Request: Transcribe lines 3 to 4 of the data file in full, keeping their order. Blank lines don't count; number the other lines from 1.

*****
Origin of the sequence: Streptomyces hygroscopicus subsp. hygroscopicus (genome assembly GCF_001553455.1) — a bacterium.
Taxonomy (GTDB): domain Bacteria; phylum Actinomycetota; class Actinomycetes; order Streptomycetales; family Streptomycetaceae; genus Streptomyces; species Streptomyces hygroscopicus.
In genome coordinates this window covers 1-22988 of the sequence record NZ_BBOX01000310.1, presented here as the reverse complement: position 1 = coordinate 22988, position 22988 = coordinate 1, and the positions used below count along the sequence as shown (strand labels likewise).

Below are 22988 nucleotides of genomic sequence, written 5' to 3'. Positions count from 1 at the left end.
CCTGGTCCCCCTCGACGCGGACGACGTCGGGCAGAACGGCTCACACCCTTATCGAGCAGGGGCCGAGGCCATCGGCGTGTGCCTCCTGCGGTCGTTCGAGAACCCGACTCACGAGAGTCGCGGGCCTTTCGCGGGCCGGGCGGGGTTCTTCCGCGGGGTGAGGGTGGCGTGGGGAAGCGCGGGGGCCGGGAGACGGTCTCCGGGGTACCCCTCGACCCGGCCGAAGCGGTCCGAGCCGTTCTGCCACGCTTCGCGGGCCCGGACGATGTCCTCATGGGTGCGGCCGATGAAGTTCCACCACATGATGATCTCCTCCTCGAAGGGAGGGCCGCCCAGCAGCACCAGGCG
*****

In genome coordinates this window covers 1-22988 of the sequence record NZ_BBOX01000310.1, presented here as the reverse complement: position 1 = coordinate 22988, position 22988 = coordinate 1, and the positions used below count along the sequence as shown (strand labels likewise).

Below are 22988 nucleotides of genomic sequence, written 5' to 3'. Positions count from 1 at the left end.